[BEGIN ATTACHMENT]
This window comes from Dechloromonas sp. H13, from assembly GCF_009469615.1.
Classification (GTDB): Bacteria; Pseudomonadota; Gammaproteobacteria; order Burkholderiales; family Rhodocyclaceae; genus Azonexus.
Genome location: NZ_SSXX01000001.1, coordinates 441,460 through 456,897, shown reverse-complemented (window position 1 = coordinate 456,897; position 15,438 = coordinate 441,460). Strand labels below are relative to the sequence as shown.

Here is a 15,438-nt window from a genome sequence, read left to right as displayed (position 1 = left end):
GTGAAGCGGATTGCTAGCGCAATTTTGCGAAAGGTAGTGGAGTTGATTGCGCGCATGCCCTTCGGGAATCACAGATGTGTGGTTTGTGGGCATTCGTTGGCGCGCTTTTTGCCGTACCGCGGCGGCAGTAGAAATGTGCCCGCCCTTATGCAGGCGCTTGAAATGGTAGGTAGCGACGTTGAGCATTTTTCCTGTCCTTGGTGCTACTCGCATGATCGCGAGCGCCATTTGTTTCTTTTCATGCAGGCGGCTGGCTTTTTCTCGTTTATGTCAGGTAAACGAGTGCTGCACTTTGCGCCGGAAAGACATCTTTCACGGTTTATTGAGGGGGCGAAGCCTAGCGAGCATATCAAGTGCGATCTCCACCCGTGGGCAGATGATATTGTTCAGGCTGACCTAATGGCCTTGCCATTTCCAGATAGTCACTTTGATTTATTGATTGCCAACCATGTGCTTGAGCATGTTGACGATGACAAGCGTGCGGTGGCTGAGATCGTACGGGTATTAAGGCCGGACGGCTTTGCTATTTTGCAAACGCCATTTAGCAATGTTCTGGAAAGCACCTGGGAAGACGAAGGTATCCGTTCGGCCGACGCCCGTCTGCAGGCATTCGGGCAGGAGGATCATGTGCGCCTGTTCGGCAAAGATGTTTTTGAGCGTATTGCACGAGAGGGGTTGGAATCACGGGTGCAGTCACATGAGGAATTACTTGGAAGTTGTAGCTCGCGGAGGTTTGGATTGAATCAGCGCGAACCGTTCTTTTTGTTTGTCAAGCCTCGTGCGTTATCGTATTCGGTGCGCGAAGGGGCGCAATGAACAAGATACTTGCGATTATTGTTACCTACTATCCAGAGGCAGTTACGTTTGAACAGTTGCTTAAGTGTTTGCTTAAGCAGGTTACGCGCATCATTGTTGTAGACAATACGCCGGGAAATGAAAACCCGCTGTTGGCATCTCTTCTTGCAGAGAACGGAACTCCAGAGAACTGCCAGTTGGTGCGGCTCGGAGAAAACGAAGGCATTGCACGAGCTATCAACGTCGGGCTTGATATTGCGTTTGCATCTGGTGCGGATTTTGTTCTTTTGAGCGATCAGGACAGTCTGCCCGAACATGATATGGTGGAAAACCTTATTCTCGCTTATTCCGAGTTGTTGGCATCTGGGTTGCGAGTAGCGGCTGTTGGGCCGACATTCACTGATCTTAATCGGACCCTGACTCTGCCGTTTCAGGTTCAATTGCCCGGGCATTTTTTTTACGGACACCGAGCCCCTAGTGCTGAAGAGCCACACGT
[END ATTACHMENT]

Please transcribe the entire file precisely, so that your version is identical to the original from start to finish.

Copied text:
This window comes from Dechloromonas sp. H13, from assembly GCF_009469615.1.
Classification (GTDB): Bacteria; Pseudomonadota; Gammaproteobacteria; order Burkholderiales; family Rhodocyclaceae; genus Azonexus.
Genome location: NZ_SSXX01000001.1, coordinates 441,460 through 456,897, shown reverse-complemented (window position 1 = coordinate 456,897; position 15,438 = coordinate 441,460). Strand labels below are relative to the sequence as shown.

Here is a 15,438-nt window from a genome sequence, read left to right as displayed (position 1 = left end):
GTGAAGCGGATTGCTAGCGCAATTTTGCGAAAGGTAGTGGAGTTGATTGCGCGCATGCCCTTCGGGAATCACAGATGTGTGGTTTGTGGGCATTCGTTGGCGCGCTTTTTGCCGTACCGCGGCGGCAGTAGAAATGTGCCCGCCCTTATGCAGGCGCTTGAAATGGTAGGTAGCGACGTTGAGCATTTTTCCTGTCCTTGGTGCTACTCGCATGATCGCGAGCGCCATTTGTTTCTTTTCATGCAGGCGGCTGGCTTTTTCTCGTTTATGTCAGGTAAACGAGTGCTGCACTTTGCGCCGGAAAGACATCTTTCACGGTTTATTGAGGGGGCGAAGCCTAGCGAGCATATCAAGTGCGATCTCCACCCGTGGGCAGATGATATTGTTCAGGCTGACCTAATGGCCTTGCCATTTCCAGATAGTCACTTTGATTTATTGATTGCCAACCATGTGCTTGAGCATGTTGACGATGACAAGCGTGCGGTGGCTGAGATCGTACGGGTATTAAGGCCGGACGGCTTTGCTATTTTGCAAACGCCATTTAGCAATGTTCTGGAAAGCACCTGGGAAGACGAAGGTATCCGTTCGGCCGACGCCCGTCTGCAGGCATTCGGGCAGGAGGATCATGTGCGCCTGTTCGGCAAAGATGTTTTTGAGCGTATTGCACGAGAGGGGTTGGAATCACGGGTGCAGTCACATGAGGAATTACTTGGAAGTTGTAGCTCGCGGAGGTTTGGATTGAATCAGCGCGAACCGTTCTTTTTGTTTGTCAAGCCTCGTGCGTTATCGTATTCGGTGCGCGAAGGGGCGCAATGAACAAGATACTTGCGATTATTGTTACCTACTATCCAGAGGCAGTTACGTTTGAACAGTTGCTTAAGTGTTTGCTTAAGCAGGTTACGCGCATCATTGTTGTAGACAATACGCCGGGAAATGAAAACCCGCTGTTGGCATCTCTTCTTGCAGAGAACGGAACTCCAGAGAACTGCCAGTTGGTGCGGCTCGGAGAAAACGAAGGCATTGCACGAGCTATCAACGTCGGGCTTGATATTGCGTTTGCATCTGGTGCGGATTTTGTTCTTTTGAGCGATCAGGACAGTCTGCCCGAACATGATATGGTGGAAAACCTTATTCTCGCTTATTCCGAGTTGTTGGCATCTGGGTTGCGAGTAGCGGCTGTTGGGCCGACATTCACTGATCTTAATCGGACCCTGACTCTGCCGTTTCAGGTTCAATTGCCCGGGCATTTTTTTTACGGACACCGAGCCCCTAGTGCTGAAGAGCCACACGT